Breakfast with the Scientists

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Freeman Dyson (center) chats with students over breakfast at PhysCon 2012.

Mentor Scientist Registration Form

How often do you get the chance to sit down with a professional physicist you don’t know over a plate of eggs and bacon? Breakfast with the Scientists, a special meal at PhysCon 2016, affords you this opportunity.

Breakfast with the Scientists is an opportunity for students to personally interact with professional physicists in small groups. Sometimes the only practicing physicists many students interact with are their professors, and this event affords them the opportunity to talk with scientists involved in careers outside academia. 

Meet professors outside your university. Chat with professionals outside of academia. We promise that it will be one of the highlights of your experiences at the congress.

But don’t take our word for it. Listen to other SPS members who have taken part in the event at past congresses:

“One of the highlights of this experience was meeting Dr. Frederick Dylla, executive director of the American Institute of Physics. We had a chance to inquire about his work during breakfast. My encounter with the inspirational scientist left me in awe of how driven passion can manifest itself in substance. His backstory was an autobiography of ambition led by an unorthodox path. As I recall, he started conducting experiments at the age of 12, and one of his most intriguing experiments involved his fascination with lasers. His love for lasers had an immense ripple effect in his profession, which is reflected within his published work. Certainly his great success paid homage to his childhood love. The old adage must be true: ‘Choose a job you love, and you’ll never work a day in your life.’”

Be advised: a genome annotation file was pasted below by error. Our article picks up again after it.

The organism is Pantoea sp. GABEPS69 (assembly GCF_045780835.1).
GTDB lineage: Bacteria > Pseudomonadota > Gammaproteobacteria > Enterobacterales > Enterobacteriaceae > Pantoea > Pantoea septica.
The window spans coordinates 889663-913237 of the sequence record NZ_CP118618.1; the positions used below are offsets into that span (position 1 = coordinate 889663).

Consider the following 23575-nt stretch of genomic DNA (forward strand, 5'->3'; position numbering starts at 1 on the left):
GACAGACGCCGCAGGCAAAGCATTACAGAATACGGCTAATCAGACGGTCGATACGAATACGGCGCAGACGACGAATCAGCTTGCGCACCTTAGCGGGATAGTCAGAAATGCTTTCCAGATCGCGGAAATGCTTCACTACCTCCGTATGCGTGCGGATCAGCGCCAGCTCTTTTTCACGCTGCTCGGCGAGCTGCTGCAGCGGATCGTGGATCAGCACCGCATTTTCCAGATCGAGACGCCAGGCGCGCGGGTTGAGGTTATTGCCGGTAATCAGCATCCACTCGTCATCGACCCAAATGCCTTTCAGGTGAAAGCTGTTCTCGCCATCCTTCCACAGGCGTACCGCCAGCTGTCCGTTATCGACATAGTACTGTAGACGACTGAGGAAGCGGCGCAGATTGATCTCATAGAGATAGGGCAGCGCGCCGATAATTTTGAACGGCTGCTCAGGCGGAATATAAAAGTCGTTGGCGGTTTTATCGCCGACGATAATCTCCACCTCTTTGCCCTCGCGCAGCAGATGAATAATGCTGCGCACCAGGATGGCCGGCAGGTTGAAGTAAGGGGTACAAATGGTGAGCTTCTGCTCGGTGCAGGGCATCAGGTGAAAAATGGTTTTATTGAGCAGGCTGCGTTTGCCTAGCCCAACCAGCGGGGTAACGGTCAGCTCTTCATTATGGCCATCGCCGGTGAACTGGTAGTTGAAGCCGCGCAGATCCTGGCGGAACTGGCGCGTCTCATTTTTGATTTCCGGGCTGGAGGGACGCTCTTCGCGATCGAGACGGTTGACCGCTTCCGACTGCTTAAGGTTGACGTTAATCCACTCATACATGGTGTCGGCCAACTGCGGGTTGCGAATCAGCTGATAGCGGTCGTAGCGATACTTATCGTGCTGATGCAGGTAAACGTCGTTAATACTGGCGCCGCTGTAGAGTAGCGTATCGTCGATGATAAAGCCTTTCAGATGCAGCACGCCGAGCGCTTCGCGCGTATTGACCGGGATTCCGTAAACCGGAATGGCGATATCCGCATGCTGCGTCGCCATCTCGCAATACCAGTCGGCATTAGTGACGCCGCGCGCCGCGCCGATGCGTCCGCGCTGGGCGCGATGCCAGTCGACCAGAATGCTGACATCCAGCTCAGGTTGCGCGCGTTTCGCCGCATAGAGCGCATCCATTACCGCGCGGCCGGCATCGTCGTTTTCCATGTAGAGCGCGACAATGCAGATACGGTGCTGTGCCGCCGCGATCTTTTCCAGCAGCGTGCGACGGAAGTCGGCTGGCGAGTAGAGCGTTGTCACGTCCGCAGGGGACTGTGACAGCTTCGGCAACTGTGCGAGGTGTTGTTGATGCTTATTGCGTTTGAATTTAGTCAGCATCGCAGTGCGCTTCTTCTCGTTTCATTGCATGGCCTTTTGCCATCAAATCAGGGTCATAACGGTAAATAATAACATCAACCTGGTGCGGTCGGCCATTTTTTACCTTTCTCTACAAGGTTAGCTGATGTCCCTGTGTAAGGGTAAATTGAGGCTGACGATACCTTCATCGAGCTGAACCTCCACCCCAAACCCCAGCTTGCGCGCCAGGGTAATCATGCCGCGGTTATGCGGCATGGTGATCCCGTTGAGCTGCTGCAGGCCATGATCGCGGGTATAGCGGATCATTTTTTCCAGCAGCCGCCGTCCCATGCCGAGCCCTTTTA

“Dr. Mahdi Sanati, associate professor at Texas Tech University, told his table that undergraduates should enjoy all of their undergraduate courses and not hastily sign up for research during the semester because a strong academic foundation must be established in the undergraduate years. He also advised students to be knowledgeable in multiple fields and not confined to one exclusively. In addition to the wisdom students could gain from the scientists, it was equally valuable to see the interest that the scientists took in the lives of the students. The breakfast tables provided a level field where everyone took an interest in discussing and learning science.”


“Each of the scientists that participated was exceptionally involved and made it a priority to provide the students with useful and relatable information. During Breakfast with the Scientists, the undergraduate and graduate students ate at tables hosted by professional scientists, which opened us up to many career paths we had not considered. For example, as a result of this breakfast one of our members is now looking into the possibility of an internship with the US Federal Government.”


Workshop leader Shelly Arnold (center) visits with students over breakfast at PhysCon 2012.
Plenary Speaker and Physics Nobel Laureate John Mather (center) visits with students over breakfast at PhysCon 2012.
Jocelyn Bell Burnell (second from right) visits with students over breakfast at PhysCon 2012.